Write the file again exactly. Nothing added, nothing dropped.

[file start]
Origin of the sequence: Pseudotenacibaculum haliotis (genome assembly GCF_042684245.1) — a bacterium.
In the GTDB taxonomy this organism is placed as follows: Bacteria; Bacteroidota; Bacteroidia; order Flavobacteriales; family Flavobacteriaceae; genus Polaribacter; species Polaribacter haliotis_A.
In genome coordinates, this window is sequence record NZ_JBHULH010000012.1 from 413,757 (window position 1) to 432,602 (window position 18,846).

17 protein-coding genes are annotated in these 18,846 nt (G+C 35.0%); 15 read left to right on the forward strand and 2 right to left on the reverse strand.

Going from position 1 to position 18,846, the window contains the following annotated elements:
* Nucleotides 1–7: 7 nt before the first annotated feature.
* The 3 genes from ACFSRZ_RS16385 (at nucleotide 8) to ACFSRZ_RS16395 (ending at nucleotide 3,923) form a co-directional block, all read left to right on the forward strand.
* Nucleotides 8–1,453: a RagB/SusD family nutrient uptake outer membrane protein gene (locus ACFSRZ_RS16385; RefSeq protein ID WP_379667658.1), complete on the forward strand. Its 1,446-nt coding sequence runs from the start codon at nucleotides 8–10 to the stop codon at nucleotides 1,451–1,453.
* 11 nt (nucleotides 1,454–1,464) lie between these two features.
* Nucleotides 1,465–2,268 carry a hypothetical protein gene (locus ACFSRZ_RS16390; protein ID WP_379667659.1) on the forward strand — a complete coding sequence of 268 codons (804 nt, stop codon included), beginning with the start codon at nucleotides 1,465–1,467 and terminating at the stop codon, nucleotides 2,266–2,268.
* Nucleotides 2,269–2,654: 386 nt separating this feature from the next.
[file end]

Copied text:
Origin of the sequence: Pseudotenacibaculum haliotis (genome assembly GCF_042684245.1) — a bacterium.
In the GTDB taxonomy this organism is placed as follows: Bacteria; Bacteroidota; Bacteroidia; order Flavobacteriales; family Flavobacteriaceae; genus Polaribacter; species Polaribacter haliotis_A.
In genome coordinates, this window is sequence record NZ_JBHULH010000012.1 from 413,757 (window position 1) to 432,602 (window position 18,846).

17 protein-coding genes are annotated in these 18,846 nt (G+C 35.0%); 15 read left to right on the forward strand and 2 right to left on the reverse strand.

Going from position 1 to position 18,846, the window contains the following annotated elements:
* Nucleotides 1–7: 7 nt before the first annotated feature.
* The 3 genes from ACFSRZ_RS16385 (at nucleotide 8) to ACFSRZ_RS16395 (ending at nucleotide 3,923) form a co-directional block, all read left to right on the forward strand.
* Nucleotides 8–1,453: a RagB/SusD family nutrient uptake outer membrane protein gene (locus ACFSRZ_RS16385; RefSeq protein ID WP_379667658.1), complete on the forward strand. Its 1,446-nt coding sequence runs from the start codon at nucleotides 8–10 to the stop codon at nucleotides 1,451–1,453.
* 11 nt (nucleotides 1,454–1,464) lie between these two features.
* Nucleotides 1,465–2,268 carry a hypothetical protein gene (locus ACFSRZ_RS16390; protein ID WP_379667659.1) on the forward strand — a complete coding sequence of 268 codons (804 nt, stop codon included), beginning with the start codon at nucleotides 1,465–1,467 and terminating at the stop codon, nucleotides 2,266–2,268.
* Nucleotides 2,269–2,654: 386 nt separating this feature from the next.